As the managing partner of Ocean Independence, Peter Hürzeler (center) keeps a careful eye on yacht sales and charter trends. Two years ago, he was a guest on Megayacht News Radio, shortly after the pandemic began. Much has changed since then, of course. Interestingly, some of the changes currently in yachting have been underway for a while, Hürzeler shared with us when our editor, Diane M. Byrne, caught up with him at the recent Palm Beach International Boat Show. One particular change involves what a superyacht sales broker does.
MegayachtNews.com: In some of the information we receive from companies like yours, customers’ attitudes and ages are changing. There’s a more youthful movement in the industry. Do you think this was starting before COVID, or did it accelerate the movement?
Peter Hürzeler: We don’t have the demographics for it yet, but my gut feeling and observation would be that COVID has accelerated it. We are probably looking at five to eight years age difference on average. Which is good news, because this means there’s interest among the future generations.
MegayachtNews.com: I had an interesting conversation with a yacht builder recently who said attitudes have changed among buyers, where the yacht is no longer considered just a vehicle. It was something you got onboard to go somewhere. Now it’s much more of a seamless connection to home—they don’t see it as being any different than their houses.
Peter Hürzeler: I would not say this is a general trend. But I would say that it is something that started much longer ago. There are people interested in what you call the vehicle specification, what it can do, whatever. And there are people only interested in the experience. And this is no different among charterers or buyers. There are charterers who have no interest in any of that. It’s more like, ‘Where can we be,’ and ‘what can we do,’ and all of that. It’s not something that in my observation has been triggered by COVID. I expect that the group of people who think the vehicle is important is going to get smaller. There are so many other things, other than ‘she does 30 knots’ or whatever—it’s more what you want to do. We can see that happening over time. That is already a very clear market.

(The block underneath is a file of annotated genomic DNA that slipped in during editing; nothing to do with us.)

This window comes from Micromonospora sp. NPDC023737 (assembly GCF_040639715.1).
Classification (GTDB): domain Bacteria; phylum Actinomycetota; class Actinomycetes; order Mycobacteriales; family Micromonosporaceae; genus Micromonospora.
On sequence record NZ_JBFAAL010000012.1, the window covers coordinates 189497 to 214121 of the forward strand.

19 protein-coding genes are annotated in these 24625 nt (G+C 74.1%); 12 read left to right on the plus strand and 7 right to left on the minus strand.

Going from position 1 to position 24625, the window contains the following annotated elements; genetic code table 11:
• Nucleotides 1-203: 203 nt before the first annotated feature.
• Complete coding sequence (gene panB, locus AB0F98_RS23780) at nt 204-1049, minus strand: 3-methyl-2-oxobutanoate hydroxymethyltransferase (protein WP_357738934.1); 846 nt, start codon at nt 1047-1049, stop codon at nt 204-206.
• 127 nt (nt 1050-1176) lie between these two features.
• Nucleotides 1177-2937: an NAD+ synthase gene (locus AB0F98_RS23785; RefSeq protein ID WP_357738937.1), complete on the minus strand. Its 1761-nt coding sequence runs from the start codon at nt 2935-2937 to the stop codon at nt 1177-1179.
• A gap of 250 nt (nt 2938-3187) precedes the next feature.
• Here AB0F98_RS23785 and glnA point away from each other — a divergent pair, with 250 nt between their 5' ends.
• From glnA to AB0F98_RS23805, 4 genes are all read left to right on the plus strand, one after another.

MegayachtNews.com: Are charter clients still heavily relying on your team to give them ideas of what they can do? We find buyers have become more educated by looking things up online and reading as much as possible. Do charterers also do that?
Peter Hürzeler: I would say that the charterer, the clever charterer, does listen more to his charter broker because there is so much to organize around the charter that gives an extra benefit. I’m not saying the sales broker doesn’t add benefit, but you can find a lot online on the ‘vehicle.’ By the way, the role of the sales broker has changed a lot. We don’t need sales brokers anymore to describe to the client what’s available, or the technical specifications, because most of it you’ll find online. So, it is more how to position a yacht in the market against another yacht that’s also an opportunity. What is the value of this versus that? So all the things that are not one dimensional, and need a bit more knowledge, that’s where the sales broker can add value.
Ocean Independence oceanindependence.com